Post-Acute COVID Syndrome Clinic Begins Seeing Patients

Laurel Carter

I’m glad to have the clinic as a resource and appreciate efforts to better understand and treat long-haul COVID-19 symptoms.

Laurel Carter

Laurel Carter started having breathing problems in April 2020. “I’m 34 and have been an athlete my whole life. I was on the U.S. Ski Team before college, but suddenly I couldn’t walk upstairs,” says Carter. 

At the time, COVID-19 testing was hard to come by. Doctors advised Carter to stay home and rest, but her breathing didn’t improve. She was so fatigued that she had to limit routine activities like grocery shopping and cooking to one thing per day. “I went to many doctors and was tested for everything from pneumonia to lung cancer,” says Carter. “Now, doctors are seeing my issues as the lingering effects of COVID-19.”

COVID-19 symptoms that appear or persist more than 12 weeks after initial illness define “Post-Acute COVID Syndrome” (PACS). Common symptoms include profound fatigue, cough, shortness of breath after minimal exertion, difficulty with thinking and concentration, depression, anxiety, muscle aches, rapid heart rate, headache and low-grade fever. 

“PACS was first noticed in urban areas where infection rates were high,” says Jeffrey Parsonnet, MD, Section of Infectious Disease and International Health. “We began seeing patients with persisting COVID-19 symptoms last fall and are now seeing a surge of patients who contracted COVID-19 this past winter.”

Dartmouth-Hitchcock Medical Center (DHMC) recently opened the region’s first PACS clinic to care for these patients and learn more about their illness. “Pulmonologists, neurologists, cardiologists, internists, rehabilitation medicine specialists and psychiatrists have been working together with the Infectious Disease Section to establish protocols and coordinate care,” says Parsonnet. “In the first six weeks the clinic was open, we had 162 referrals.”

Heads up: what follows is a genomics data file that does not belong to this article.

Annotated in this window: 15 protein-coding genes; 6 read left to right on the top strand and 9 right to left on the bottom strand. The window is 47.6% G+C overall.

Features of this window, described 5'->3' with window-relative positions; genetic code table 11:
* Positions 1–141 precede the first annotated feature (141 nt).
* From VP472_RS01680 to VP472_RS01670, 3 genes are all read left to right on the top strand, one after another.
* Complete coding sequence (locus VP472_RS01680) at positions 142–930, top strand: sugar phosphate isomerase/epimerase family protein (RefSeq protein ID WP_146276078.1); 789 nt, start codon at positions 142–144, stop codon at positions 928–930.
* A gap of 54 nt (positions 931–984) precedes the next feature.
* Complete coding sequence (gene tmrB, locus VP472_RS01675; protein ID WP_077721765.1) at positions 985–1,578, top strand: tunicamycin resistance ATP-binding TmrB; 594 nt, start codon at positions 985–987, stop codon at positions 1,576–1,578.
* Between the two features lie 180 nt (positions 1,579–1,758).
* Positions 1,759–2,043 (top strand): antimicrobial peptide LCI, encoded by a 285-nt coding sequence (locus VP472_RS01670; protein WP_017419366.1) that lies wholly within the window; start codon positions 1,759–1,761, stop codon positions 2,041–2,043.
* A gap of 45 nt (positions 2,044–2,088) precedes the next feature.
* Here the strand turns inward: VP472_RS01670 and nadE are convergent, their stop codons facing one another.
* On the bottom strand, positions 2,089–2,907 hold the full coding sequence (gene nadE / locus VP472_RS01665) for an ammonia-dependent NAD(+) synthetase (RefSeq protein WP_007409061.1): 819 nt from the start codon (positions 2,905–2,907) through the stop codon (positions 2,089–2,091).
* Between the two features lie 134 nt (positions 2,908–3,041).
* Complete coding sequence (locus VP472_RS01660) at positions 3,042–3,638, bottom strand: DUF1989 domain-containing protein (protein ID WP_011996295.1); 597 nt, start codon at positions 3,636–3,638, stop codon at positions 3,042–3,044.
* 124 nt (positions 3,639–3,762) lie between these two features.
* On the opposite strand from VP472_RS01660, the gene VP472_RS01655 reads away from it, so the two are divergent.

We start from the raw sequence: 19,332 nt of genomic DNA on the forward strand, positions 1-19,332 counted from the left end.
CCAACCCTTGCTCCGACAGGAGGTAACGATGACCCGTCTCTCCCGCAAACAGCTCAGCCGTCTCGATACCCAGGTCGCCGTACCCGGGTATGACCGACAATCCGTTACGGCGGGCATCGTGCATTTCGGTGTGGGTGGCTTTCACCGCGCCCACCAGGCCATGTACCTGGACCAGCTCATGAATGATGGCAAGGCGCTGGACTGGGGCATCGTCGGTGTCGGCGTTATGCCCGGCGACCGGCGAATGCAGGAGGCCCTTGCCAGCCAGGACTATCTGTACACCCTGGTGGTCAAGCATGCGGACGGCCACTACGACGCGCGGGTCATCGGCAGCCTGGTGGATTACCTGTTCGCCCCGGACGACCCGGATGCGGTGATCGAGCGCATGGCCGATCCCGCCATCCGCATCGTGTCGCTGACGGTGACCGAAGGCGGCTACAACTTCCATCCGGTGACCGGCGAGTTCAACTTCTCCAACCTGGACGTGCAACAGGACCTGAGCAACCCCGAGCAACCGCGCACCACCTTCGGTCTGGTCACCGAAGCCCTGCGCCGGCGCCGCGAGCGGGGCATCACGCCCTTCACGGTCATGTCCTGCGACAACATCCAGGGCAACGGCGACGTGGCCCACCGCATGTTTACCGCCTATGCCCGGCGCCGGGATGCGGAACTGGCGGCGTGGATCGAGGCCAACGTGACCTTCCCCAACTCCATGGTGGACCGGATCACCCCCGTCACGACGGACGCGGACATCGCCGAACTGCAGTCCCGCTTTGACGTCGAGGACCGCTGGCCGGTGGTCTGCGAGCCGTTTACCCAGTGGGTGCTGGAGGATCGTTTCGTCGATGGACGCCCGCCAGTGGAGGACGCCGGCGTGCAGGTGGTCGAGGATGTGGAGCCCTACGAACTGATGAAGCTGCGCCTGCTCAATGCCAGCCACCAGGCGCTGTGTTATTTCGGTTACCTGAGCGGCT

Parsonnet describes himself as being the clinic’s gatekeeper. “I review all of the referrals that come from primary care physicians of patients who had documented acute COVID-19 and who have symptoms that persist at least three months out from the initial illness.”

The most common symptoms seen across PACS patients have been fatigue, anxiety and depression. “PACS seems to be more most common in women, not just at DHMC, but at other institutions as well. This might be because women have stronger immune responses or because they’re more likely to seek medical help for persistent symptoms.”

Still struggling with whole-body fatigue, chest pain after activity, mild brain fog and breathing issues, Carter is just beginning to engage with the PACS clinic. “I’m glad to have the clinic as a resource and appreciate efforts to better understand and treat long-haul COVID-19 symptoms,” says Carter. “Over a year out from first being ill, I’m still looking forward to having enough energy to take a shower and make dinner in the same day.”

To learn more, visit Post-Acute COVID Syndrome Clinic or call 603-650-9484.